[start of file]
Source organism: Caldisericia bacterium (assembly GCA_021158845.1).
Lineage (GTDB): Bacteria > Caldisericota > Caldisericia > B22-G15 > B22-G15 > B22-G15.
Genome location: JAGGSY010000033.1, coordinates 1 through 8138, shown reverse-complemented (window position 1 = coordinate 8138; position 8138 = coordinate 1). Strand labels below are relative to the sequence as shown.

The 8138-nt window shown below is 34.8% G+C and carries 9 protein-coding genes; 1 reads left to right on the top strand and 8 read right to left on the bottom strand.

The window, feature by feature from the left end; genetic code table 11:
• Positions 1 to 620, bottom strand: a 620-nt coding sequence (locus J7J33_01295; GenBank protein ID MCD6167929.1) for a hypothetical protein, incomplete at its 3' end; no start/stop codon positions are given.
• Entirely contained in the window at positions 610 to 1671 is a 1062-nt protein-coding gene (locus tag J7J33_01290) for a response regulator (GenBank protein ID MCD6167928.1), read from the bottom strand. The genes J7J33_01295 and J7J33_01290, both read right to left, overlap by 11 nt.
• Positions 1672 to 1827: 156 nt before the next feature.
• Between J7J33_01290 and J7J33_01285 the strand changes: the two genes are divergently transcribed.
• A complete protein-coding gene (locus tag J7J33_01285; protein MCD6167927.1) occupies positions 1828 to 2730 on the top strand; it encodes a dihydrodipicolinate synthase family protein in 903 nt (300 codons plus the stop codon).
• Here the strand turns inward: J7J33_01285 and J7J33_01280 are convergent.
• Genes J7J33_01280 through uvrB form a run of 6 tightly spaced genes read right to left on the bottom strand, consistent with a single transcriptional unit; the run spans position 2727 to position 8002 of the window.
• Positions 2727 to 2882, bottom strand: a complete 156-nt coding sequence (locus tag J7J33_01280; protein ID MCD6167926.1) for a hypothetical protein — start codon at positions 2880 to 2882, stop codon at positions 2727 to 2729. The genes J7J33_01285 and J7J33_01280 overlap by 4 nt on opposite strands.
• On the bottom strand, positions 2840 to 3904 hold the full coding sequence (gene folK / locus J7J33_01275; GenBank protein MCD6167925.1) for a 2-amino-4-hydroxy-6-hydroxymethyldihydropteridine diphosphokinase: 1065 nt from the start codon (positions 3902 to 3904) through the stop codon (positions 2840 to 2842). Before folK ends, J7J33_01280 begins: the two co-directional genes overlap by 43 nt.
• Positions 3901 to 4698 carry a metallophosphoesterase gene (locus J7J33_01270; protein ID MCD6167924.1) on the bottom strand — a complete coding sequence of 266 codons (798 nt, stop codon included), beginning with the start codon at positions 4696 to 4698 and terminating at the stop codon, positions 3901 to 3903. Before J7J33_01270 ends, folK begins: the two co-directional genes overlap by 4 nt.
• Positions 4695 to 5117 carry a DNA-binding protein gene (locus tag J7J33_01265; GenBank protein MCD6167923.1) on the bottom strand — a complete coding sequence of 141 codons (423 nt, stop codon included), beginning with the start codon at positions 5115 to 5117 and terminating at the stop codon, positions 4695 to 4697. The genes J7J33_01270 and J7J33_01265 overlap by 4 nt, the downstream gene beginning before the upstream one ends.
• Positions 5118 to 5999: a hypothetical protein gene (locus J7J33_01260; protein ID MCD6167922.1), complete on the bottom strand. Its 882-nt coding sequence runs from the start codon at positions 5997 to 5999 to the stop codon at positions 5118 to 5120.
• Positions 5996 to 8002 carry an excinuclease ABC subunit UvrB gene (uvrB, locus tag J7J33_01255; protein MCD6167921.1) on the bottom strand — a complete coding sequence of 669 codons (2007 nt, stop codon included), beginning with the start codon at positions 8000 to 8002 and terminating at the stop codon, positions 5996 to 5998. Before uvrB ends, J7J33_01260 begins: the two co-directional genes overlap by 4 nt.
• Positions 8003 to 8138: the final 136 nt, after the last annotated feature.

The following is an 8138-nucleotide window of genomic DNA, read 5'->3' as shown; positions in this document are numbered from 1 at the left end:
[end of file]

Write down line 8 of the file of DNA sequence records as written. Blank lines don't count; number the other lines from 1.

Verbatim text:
• Positions 1672 to 1827: 156 nt before the next feature.